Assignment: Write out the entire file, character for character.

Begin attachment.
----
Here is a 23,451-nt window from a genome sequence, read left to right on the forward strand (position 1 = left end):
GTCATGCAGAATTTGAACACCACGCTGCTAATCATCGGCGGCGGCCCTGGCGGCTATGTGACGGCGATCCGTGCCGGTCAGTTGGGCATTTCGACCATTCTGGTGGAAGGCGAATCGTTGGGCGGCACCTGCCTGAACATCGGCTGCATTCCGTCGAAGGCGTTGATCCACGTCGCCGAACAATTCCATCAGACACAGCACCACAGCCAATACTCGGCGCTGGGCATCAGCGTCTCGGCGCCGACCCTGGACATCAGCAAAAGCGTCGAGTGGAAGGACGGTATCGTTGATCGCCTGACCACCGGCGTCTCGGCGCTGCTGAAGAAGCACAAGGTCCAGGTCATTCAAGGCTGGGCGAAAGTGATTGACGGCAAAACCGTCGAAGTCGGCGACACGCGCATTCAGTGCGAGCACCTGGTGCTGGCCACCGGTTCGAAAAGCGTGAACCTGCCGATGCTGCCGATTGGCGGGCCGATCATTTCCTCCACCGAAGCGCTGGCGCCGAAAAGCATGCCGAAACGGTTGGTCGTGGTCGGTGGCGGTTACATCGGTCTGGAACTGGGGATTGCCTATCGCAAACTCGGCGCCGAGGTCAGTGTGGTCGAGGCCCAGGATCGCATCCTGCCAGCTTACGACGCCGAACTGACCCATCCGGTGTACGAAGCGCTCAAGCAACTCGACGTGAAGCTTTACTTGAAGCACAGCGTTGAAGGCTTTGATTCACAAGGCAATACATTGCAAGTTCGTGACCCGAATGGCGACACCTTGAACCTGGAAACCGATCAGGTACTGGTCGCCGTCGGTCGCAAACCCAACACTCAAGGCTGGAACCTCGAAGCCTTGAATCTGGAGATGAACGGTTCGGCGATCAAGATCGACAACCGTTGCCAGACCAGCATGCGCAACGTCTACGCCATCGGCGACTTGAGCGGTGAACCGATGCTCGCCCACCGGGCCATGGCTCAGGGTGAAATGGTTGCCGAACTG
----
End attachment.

Here is a 23,451-nt window from a genome sequence, read left to right on the forward strand (position 1 = left end):
GTCATGCAGAATTTGAACACCACGCTGCTAATCATCGGCGGCGGCCCTGGCGGCTATGTGACGGCGATCCGTGCCGGTCAGTTGGGCATTTCGACCATTCTGGTGGAAGGCGAATCGTTGGGCGGCACCTGCCTGAACATCGGCTGCATTCCGTCGAAGGCGTTGATCCACGTCGCCGAACAATTCCATCAGACACAGCACCACAGCCAATACTCGGCGCTGGGCATCAGCGTCTCGGCGCCGACCCTGGACATCAGCAAAAGCGTCGAGTGGAAGGACGGTATCGTTGATCGCCTGACCACCGGCGTCTCGGCGCTGCTGAAGAAGCACAAGGTCCAGGTCATTCAAGGCTGGGCGAAAGTGATTGACGGCAAAACCGTCGAAGTCGGCGACACGCGCATTCAGTGCGAGCACCTGGTGCTGGCCACCGGTTCGAAAAGCGTGAACCTGCCGATGCTGCCGATTGGCGGGCCGATCATTTCCTCCACCGAAGCGCTGGCGCCGAAAAGCATGCCGAAACGGTTGGTCGTGGTCGGTGGCGGTTACATCGGTCTGGAACTGGGGATTGCCTATCGCAAACTCGGCGCCGAGGTCAGTGTGGTCGAGGCCCAGGATCGCATCCTGCCAGCTTACGACGCCGAACTGACCCATCCGGTGTACGAAGCGCTCAAGCAACTCGACGTGAAGCTTTACTTGAAGCACAGCGTTGAAGGCTTTGATTCACAAGGCAATACATTGCAAGTTCGTGACCCGAATGGCGACACCTTGAACCTGGAAACCGATCAGGTACTGGTCGCCGTCGGTCGCAAACCCAACACTCAAGGCTGGAACCTCGAAGCCTTGAATCTGGAGATGAACGGTTCGGCGATCAAGATCGACAACCGTTGCCAGACCAGCATGCGCAACGTCTACGCCATCGGCGACTTGAGCGGTGAACCGATGCTCGCCCACCGGGCCATGGCTCAGGGTGAAATGGTTGCCGAACTG